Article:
In the 1901 Census he was a straw hat blocker living with his family (including Annie Elizabeth) at 67, Hastings Street, Luton. In around 1908 or so Fred and Annie must have divorced (or split up) because in the 1911 Census he (still a straw hat blocker) was living at 24 Milton Road Luton with a ‘new’ wife Ellen Mary Anstee (b 1876 Luton – the 1911 Census says they married in 1898? and had 2 children? which cannot be correct – we cannot locate any marriage) and two of his ‘Anstee’ children Frederick (FL 29) and Percy. His ‘wife’ Annie Elizabeth remarried Frederick William Turvey in 1908 (per the 1911 Census, we cannot locate that marriage) and was living with him at 34 Gee Street EC, St Luke, London in the 1911 Census with the other two ‘Anstee’ children Hilda and Claud.
In 1917 he was “a straw hat blocker employed at Burley’s, … separated from his wife and living with another woman” per an article in the ‘Luton Reporter‘ 16 July 1917 which reported “The conduct of a father and a young milk. man came in for severe criticism at Luton Borough Sessions on Wednesday, in connection with the theft by Percy Wm. Anstee, aged 12, 24, Milton-road, of a bicycle valued at £3 belonging to Albert Hull, cycle agent and, bootmaker 29, Dumfries-street. Anstee called at Hull’s premises between ten o’clock and half-past ten on Friday morning and asked Mrs. Hull if he could have a bicycle for ten minutes or a quarter of an hour to go to Dunstable-road as his grandmother was ill. Mrs. Hull acceded to his request and told him to také one, but he did not return with the machine, and next day information was given to the police. When asked about the bicycle by Det.-Sub-Insp. Attwood on Sunday accused said he ran into a tree and buckled the wheel while riding to Harpenden and in consequence he threw the machine and left it there. Investigation of this story failed to recovery of the bicycle from herbert thompson, milkman 8, Brache street. Harry Golbey, 25, Woodstreet stated that about half past twelve on Friday, Anstee asked him and his brother if they knew anybody who wanted to buy a bicycle, and they told him Thompson might like to buy it. They spoke to Thompson about the matter, and later in the day he asked them if they knew where he could find Anstee. Witness went out to look for him, and just as he got out of the yard Anstee rode by with another boy. Witness called to him to stop and he did so, and took the bicycle into the yard where Thompson was, and Thompson purchased the machine. He gave Anstee 14s. in coppers for it and Anstee gave him back a shilling of which witness received sixpence. Anstee was stated to have attended the Dunstable-road school up to the age of ten years, when he was sent to a reformatory school where “he “spent eighteen months. In May last he received six strokes of the birch and his father was ordered to pay 17s. 6d costs, in respect of the theft of a quantity of soap and other household articles which the lad was paid to take home from the market for someone and converted to his own use, and the Chief Constable said the father, a straw hat blocker employed at Burley’s, complained that he could not control the lad, but his own view was that the father took no interest in the lad and was absolutely unfit to look after him. There had been continued reports about the lad sleeping out at night and never in one single instance had a report come from the father who was separated from his wife and living with another woman. The Mayor agreed that it looked as if the father was unfitted to look after the lad. and said it was scandalous. The boy looked a respectable lad, and might have been made a decent lad if he had been looked after. As the North London Industrial School, from which the boy was licensed out in November, 1914, have control of the lad until he is 16, the Chief Constable suggested the school should be communicated with to see if they would revoke the license and take him back and the magistrates remanded the lad“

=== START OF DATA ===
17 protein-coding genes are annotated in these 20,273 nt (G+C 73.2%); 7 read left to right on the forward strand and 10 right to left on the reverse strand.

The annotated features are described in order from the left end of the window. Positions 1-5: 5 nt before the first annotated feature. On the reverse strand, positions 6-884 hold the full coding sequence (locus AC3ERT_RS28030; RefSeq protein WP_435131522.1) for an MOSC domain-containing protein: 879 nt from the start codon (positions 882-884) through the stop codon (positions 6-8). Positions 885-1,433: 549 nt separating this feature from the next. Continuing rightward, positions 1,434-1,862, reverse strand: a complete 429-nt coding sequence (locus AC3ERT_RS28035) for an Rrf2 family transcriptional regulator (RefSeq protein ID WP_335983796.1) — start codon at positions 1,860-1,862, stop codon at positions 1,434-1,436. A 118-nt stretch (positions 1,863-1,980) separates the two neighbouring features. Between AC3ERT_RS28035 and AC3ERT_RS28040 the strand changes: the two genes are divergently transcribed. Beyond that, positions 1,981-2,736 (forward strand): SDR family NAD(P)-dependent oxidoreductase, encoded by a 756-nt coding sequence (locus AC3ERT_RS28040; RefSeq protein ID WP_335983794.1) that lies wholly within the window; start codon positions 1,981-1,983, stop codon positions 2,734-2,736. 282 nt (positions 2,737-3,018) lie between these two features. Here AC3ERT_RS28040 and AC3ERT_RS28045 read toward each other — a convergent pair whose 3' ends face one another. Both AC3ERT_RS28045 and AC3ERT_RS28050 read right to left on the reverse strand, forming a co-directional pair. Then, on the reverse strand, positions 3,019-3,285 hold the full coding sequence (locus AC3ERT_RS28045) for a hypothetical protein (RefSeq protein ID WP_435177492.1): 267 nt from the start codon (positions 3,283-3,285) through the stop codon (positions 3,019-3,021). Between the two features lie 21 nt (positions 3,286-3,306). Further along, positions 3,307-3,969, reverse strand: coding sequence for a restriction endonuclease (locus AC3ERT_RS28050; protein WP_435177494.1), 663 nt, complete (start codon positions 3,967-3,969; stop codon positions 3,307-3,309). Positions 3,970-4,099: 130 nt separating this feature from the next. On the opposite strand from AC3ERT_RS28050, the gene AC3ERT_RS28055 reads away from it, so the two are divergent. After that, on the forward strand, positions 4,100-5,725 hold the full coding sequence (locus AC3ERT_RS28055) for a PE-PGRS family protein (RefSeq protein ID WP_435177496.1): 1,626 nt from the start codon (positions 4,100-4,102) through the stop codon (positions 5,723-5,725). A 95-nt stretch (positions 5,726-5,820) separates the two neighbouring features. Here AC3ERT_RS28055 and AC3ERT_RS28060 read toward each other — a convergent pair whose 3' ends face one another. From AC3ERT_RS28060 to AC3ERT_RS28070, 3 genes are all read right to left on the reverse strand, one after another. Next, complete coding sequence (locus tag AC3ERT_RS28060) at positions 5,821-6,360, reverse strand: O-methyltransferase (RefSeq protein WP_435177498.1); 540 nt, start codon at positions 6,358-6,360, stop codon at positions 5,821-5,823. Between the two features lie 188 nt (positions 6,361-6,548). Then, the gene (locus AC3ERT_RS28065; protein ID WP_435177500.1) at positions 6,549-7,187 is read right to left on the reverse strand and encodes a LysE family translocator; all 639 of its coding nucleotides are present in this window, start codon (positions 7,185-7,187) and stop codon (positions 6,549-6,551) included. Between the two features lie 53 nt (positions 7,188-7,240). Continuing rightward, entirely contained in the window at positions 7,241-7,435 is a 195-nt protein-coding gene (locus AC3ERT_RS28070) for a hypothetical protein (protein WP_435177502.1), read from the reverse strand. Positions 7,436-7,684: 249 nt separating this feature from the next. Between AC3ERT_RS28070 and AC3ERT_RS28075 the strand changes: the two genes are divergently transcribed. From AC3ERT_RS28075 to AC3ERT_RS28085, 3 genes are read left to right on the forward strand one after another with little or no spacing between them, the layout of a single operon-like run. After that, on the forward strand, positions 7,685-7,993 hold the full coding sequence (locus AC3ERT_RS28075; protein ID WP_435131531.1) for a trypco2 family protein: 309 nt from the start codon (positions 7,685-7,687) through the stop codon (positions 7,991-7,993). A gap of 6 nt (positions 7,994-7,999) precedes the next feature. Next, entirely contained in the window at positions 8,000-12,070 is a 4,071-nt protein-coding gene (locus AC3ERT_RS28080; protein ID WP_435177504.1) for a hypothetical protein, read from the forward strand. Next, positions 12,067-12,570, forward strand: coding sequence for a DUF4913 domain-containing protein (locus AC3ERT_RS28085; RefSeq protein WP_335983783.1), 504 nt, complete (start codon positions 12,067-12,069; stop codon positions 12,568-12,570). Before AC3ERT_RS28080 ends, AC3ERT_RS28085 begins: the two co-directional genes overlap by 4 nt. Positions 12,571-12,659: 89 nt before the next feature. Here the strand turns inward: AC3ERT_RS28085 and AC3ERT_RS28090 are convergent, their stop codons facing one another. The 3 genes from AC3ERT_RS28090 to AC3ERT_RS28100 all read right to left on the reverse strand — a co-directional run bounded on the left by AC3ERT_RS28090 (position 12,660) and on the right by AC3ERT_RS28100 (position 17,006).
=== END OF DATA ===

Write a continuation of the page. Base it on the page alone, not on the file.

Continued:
The ‘Luton Reporter’ 06 August 1918 reported “Frederick Anstee straw hat machine blocker (42) G1” was approved for medical re-examination re conscription/exemption hence he very likely never served during the war.
By the 1921 Census Annie Elizabeth, Frederick Turvey and her children Hilda and Claud were living at 7 Longmire Road St Albans. Fred was living in Luton in 1921 with his second wife Ellen and his son Percy. He died in Luton in 1936.